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Lithuania pays U.S. terror suspect $113,000 for enduring CIA agents' torture

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It's been reported that some of the torture techniques the CIA used against Zubaydah included waterboarding, being confined in a box, being kept awake and having his head banged against a wall. He eventually lost an eye while in U.S. custody.&nbsp;File Photo by Michael R. Holzworth/U.S. Air Force/UPI | <a href="/News_Photos/lp/31dc4aa2e30368d14b3756398f1888d1/" target="_blank">License Photo</a>
It's been reported that some of the torture techniques the CIA used against Zubaydah included waterboarding, being confined in a box, being kept awake and having his head banged against a wall. He eventually lost an eye while in U.S. custody. File Photo by Michael R. Holzworth/U.S. Air Force/UPI | License Photo

Jan. 10 (UPI) -- The government in Lithuania has paid more than $100,000 in compensation to a Saudi terror suspect who officials say was held and tortured by the CIA in the Baltic country without ever facing formal charges.

The suspect, Abu Zubaydah, was first arrested by U.S. authorities a few months after the Sept. 11, 2001, attacks and was ultimately held at the prison in Guantanamo Bay, Cuba, for more than 20 years without being charged. He remains imprisoned at the U.S. facility in Cuba.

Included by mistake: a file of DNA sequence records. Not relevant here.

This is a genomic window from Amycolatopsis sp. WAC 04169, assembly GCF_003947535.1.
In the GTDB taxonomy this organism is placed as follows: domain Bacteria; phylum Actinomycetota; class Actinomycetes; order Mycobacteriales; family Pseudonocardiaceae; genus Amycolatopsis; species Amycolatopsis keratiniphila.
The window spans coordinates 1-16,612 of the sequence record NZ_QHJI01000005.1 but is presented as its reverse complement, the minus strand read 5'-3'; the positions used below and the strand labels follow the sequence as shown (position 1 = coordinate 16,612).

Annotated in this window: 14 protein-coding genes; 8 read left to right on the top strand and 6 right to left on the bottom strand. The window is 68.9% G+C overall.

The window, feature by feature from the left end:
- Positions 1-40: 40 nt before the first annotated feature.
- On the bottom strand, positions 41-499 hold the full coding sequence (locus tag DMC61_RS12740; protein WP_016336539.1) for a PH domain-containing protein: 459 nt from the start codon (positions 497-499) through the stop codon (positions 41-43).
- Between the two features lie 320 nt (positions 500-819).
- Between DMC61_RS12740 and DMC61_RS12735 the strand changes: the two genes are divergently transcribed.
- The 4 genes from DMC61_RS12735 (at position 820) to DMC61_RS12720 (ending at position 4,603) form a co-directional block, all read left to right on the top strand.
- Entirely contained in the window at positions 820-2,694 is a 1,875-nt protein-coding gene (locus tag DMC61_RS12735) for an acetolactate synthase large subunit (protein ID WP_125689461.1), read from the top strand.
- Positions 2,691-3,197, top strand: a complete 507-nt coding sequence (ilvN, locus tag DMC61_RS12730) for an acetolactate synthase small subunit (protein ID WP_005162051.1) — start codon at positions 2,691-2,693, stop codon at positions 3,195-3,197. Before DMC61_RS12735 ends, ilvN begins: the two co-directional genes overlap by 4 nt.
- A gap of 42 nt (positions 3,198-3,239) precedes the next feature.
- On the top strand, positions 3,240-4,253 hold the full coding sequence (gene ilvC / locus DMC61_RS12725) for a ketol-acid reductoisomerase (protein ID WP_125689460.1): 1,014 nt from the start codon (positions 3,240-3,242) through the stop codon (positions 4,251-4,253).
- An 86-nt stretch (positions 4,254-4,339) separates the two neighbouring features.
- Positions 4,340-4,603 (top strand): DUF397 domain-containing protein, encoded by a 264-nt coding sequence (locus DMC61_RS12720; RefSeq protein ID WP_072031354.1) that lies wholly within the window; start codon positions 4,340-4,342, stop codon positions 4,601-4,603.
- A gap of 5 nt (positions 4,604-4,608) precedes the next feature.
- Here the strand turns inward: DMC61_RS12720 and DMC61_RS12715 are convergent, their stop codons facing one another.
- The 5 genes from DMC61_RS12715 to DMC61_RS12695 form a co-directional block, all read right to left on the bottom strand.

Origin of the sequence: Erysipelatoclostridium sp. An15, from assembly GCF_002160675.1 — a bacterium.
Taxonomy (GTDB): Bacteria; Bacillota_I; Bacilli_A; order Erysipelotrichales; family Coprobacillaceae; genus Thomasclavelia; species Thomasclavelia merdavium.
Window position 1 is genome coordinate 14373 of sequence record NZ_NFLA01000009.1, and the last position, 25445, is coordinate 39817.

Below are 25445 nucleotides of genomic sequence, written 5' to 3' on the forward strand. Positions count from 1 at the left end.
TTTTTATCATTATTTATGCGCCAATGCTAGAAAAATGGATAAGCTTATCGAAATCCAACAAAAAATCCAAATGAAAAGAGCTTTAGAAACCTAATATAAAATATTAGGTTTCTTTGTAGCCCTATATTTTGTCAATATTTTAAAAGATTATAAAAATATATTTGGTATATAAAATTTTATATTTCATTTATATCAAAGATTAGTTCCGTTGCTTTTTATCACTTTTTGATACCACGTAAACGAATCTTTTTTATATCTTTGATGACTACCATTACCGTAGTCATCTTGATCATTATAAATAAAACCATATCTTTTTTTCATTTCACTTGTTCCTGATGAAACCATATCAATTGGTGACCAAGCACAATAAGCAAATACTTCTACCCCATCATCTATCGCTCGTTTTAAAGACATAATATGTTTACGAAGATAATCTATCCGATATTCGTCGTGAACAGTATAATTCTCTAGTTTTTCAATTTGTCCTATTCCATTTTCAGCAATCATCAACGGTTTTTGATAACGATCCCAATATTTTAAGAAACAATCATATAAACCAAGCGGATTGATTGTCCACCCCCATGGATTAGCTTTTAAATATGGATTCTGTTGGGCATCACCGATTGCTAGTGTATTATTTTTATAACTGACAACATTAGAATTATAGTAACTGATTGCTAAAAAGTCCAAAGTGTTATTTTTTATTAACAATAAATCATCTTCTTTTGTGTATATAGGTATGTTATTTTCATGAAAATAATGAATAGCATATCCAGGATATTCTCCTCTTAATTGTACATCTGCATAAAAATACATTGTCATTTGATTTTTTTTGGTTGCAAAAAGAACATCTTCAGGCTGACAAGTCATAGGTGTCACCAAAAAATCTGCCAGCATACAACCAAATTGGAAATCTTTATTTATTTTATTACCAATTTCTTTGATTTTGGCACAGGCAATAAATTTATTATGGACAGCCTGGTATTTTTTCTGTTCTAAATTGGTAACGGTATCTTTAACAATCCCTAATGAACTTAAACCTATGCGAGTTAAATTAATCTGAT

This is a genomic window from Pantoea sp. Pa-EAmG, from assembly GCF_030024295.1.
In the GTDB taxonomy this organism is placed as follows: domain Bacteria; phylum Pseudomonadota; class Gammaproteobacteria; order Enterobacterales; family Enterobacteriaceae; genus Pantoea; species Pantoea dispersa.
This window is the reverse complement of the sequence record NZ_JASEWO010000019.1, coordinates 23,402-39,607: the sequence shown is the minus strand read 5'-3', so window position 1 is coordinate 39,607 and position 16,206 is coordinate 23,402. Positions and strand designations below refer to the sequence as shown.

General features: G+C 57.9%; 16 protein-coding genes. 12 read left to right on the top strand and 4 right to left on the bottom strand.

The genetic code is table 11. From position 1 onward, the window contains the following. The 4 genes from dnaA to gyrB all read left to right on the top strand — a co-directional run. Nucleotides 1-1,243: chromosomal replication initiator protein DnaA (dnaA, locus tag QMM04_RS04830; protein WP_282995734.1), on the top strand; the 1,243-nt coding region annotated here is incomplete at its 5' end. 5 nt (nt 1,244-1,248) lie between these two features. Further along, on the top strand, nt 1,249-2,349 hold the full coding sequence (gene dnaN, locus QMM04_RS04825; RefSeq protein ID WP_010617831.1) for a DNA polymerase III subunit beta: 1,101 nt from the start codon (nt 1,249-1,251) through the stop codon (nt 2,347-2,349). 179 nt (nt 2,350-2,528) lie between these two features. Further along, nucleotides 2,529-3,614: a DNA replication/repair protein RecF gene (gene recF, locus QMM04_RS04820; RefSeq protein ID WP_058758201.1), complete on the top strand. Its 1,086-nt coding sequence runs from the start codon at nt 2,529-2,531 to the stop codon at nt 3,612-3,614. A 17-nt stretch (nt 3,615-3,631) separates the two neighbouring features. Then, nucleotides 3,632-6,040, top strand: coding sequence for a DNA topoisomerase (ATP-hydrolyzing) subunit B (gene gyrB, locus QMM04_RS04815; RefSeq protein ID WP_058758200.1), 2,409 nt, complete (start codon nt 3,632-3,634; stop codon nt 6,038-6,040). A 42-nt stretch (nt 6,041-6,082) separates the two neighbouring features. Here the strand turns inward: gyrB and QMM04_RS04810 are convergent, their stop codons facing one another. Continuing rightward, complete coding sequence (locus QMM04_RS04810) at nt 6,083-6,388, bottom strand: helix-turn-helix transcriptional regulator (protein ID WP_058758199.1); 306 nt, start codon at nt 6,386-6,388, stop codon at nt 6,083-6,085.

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During some of his incarceration, officials say Zubaydah was held and tortured at a secret site outside the Lithuanian capital Vilnius -- code-named "Violet" -- in 2005 and 2006.

A demonstrator is seen at a rally against torture and unlawful detentions at the U.S. detention facility in Guantanamo Bay, Cuba. File Photo by Roger L. Wollenberg/UPI

Monday, the Lithuanian government authorized the payment of $113,000 to Zubaydah for the torture sessions at the Violet site.

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Three years ago, the European Court of Human Rights ruled that Lithuania violated the European Convention on Human Rights by allowing the CIA to torture Zubaydah.

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It's been reported that some of the torture techniques the CIA used against Zubaydah included waterboarding, being confined in a box, being kept awake and having his head banged against a wall. He eventually lost an eye while in U.S. custody.

Zubaydah, however, will not have access to the money -- as he's still being held at Guantanamo Bay and his assets have been frozen by the U.S. government.

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U.S. officials initially accused Zubaydah of being involved in the Sept. 11 terrorist plot, but no evidence has ever been produced supporting that charge, or that he was ever a member of al Qaida. He is often referred to as the "forever prisoner."

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